To accompany the units on arthropods, parts of a flower, and our gardening unit, the children have been learning about pollination and honeybees. In addition to making honey and beeswax, bees are entrusted with an incredibly important task: pollinating plants. Nearly 1/3 of the human diet comes from insect-pollinated plants, and nearly 80% of this pollination is due to busy bees, adding nearly $15 billion dollars annually in value to the nation's food supply. In preparation for the unit, I found myself reading E.O. Wilson's The Superorganism, and marvelling at how these eusocial insects are able to create such incredibly sophisticated and complex societies, demonstrating apparent group intelligence, using a small number of of chemical signals, stereotyped behaviors, and simple decision making processes that are hard-wired into the colony members.
Honeybees have been declining dramatically since 2006, a phenomenon that has been referred to as "Colony Collapse Disorder." In 2009, it was estimated that nearly 1/3 of the bees in North America did not survive the winter.
In addition to reinforcing our botany and life science curriculum, teaching young children about bees is important because they are at an age where their attitudes and beliefs about these creatures will be formed. Hopefully our unit will arouse their interest in these fascinating creatures and their important role in pollination, while minimizing any anxiety they have of bees, and teaching them common sense precautions for interacting with them. Additionally, tropes and metaphors about bees figure prominently in literature and art; we hope to provide children with the opportunity to interpret literature and artwork that integrates the motifs of bees and beehives.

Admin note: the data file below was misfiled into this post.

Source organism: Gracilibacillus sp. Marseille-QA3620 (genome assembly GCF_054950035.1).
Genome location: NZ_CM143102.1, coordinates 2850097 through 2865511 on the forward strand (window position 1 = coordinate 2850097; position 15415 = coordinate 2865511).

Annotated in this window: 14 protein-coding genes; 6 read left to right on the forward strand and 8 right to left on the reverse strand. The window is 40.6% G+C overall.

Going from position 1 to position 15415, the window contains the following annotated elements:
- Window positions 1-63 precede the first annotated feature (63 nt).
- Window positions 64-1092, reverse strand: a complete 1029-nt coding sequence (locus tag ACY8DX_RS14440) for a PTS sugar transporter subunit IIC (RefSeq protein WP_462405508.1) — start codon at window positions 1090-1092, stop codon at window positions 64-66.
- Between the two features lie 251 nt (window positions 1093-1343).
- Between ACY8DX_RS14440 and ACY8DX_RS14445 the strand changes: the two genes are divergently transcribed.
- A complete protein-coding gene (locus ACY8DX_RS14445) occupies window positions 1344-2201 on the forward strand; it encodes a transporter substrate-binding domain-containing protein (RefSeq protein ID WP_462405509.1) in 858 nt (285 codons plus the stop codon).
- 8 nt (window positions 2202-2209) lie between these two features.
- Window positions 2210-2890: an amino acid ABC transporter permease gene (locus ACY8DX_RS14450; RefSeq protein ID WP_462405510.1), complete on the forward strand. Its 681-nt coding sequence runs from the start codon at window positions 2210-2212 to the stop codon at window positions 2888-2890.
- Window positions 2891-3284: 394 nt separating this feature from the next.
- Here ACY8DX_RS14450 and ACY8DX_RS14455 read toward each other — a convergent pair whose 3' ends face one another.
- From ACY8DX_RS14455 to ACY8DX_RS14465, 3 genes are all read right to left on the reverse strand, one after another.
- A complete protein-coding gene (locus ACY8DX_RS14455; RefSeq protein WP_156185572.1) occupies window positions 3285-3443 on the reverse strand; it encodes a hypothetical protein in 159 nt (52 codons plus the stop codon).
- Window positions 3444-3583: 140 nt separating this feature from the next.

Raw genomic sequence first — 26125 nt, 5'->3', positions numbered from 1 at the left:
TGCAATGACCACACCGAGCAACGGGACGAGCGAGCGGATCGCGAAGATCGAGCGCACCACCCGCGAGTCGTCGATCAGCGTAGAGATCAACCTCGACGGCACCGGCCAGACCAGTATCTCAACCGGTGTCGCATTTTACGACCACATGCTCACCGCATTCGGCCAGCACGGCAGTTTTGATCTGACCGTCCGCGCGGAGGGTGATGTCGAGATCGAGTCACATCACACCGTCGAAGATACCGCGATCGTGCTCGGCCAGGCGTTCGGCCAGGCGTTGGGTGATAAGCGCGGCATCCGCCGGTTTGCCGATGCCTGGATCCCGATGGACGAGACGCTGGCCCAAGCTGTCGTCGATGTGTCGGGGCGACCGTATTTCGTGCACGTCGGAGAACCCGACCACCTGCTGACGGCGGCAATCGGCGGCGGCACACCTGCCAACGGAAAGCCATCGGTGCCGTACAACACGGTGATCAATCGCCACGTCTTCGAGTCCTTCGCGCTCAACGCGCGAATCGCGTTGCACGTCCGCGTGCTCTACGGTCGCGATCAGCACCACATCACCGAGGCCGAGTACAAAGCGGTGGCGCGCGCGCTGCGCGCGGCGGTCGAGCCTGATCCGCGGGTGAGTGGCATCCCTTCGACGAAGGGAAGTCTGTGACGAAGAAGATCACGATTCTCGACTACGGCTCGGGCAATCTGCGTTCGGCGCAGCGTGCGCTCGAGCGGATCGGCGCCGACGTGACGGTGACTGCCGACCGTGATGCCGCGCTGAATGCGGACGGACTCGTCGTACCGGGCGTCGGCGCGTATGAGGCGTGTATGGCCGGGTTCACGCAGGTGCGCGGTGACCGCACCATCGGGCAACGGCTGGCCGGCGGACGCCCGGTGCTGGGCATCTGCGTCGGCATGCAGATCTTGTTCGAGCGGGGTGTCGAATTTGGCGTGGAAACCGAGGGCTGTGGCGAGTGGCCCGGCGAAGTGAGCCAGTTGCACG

The children seemed very interested in the specimens, but they were even more interested in bee products. After reading books about honey production, the children were treated to a tasting of honeycomb. For the vast majority of the children, this was their first experience with honeycomb. If you have never tried tasting honeycomb, you place the entire comb (wax and all) in your mouth. Your first bite crushes the comb, releasing a burst of the luscious honeyed serum from it's cells. Each subsequent bite becomes increasingly more mellow, until you are left chewing a soft, juicy, bit of beeswax with a flavor that is only vaguely reminiscent of honey. To say that the children enjoyed their introduction to this antiquated delicacy, is an understatement.
The children were also treated to a tasting of wildflower honey from a local apiary.
The children were delighted with their treat (comments made by the children ranged from "Wasn't it nice of the bees to make us honey?" to "Finally, we get to make cookies!")- but I guess the clean plates and sticky fingers speak for themselves.